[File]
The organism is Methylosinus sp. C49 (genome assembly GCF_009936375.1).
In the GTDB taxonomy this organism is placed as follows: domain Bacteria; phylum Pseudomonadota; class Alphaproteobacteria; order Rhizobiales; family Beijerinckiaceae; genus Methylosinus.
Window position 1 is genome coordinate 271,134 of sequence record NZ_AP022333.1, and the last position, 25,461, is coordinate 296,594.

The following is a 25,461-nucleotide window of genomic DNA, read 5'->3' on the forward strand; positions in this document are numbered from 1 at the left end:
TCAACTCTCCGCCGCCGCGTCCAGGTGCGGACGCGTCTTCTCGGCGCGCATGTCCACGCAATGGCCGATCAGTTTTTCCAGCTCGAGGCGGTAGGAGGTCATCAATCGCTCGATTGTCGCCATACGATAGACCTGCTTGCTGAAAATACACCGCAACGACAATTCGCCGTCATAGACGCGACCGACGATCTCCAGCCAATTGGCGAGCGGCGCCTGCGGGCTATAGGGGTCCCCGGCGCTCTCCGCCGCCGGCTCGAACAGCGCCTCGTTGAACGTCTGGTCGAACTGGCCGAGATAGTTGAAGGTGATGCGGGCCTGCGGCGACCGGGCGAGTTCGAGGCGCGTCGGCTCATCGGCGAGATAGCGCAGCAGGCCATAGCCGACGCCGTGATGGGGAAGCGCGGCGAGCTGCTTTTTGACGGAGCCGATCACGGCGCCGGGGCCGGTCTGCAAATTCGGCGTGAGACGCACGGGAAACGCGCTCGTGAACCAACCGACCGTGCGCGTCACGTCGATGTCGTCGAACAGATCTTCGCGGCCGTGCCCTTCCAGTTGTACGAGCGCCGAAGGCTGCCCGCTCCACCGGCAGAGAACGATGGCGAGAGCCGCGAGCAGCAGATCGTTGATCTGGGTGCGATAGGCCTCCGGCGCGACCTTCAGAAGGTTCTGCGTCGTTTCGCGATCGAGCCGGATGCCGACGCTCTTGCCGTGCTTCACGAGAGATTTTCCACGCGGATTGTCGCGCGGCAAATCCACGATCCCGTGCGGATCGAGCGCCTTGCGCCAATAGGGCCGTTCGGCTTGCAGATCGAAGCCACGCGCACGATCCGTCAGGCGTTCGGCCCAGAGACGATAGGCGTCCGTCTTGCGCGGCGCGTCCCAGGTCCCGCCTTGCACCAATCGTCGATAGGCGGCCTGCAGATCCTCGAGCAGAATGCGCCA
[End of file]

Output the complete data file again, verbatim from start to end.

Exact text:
The organism is Methylosinus sp. C49 (genome assembly GCF_009936375.1).
In the GTDB taxonomy this organism is placed as follows: domain Bacteria; phylum Pseudomonadota; class Alphaproteobacteria; order Rhizobiales; family Beijerinckiaceae; genus Methylosinus.
Window position 1 is genome coordinate 271,134 of sequence record NZ_AP022333.1, and the last position, 25,461, is coordinate 296,594.

The following is a 25,461-nucleotide window of genomic DNA, read 5'->3' on the forward strand; positions in this document are numbered from 1 at the left end:
TCAACTCTCCGCCGCCGCGTCCAGGTGCGGACGCGTCTTCTCGGCGCGCATGTCCACGCAATGGCCGATCAGTTTTTCCAGCTCGAGGCGGTAGGAGGTCATCAATCGCTCGATTGTCGCCATACGATAGACCTGCTTGCTGAAAATACACCGCAACGACAATTCGCCGTCATAGACGCGACCGACGATCTCCAGCCAATTGGCGAGCGGCGCCTGCGGGCTATAGGGGTCCCCGGCGCTCTCCGCCGCCGGCTCGAACAGCGCCTCGTTGAACGTCTGGTCGAACTGGCCGAGATAGTTGAAGGTGATGCGGGCCTGCGGCGACCGGGCGAGTTCGAGGCGCGTCGGCTCATCGGCGAGATAGCGCAGCAGGCCATAGCCGACGCCGTGATGGGGAAGCGCGGCGAGCTGCTTTTTGACGGAGCCGATCACGGCGCCGGGGCCGGTCTGCAAATTCGGCGTGAGACGCACGGGAAACGCGCTCGTGAACCAACCGACCGTGCGCGTCACGTCGATGTCGTCGAACAGATCTTCGCGGCCGTGCCCTTCCAGTTGTACGAGCGCCGAAGGCTGCCCGCTCCACCGGCAGAGAACGATGGCGAGAGCCGCGAGCAGCAGATCGTTGATCTGGGTGCGATAGGCCTCCGGCGCGACCTTCAGAAGGTTCTGCGTCGTTTCGCGATCGAGCCGGATGCCGACGCTCTTGCCGTGCTTCACGAGAGATTTTCCACGCGGATTGTCGCGCGGCAAATCCACGATCCCGTGCGGATCGAGCGCCTTGCGCCAATAGGGCCGTTCGGCTTGCAGATCGAAGCCACGCGCACGATCCGTCAGGCGTTCGGCCCAGAGACGATAGGCGTCCGTCTTGCGCGGCGCGTCCCAGGTCCCGCCTTGCACCAATCGTCGATAGGCGGCCTGCAGATCCTCGAGCAGAATGCGCCA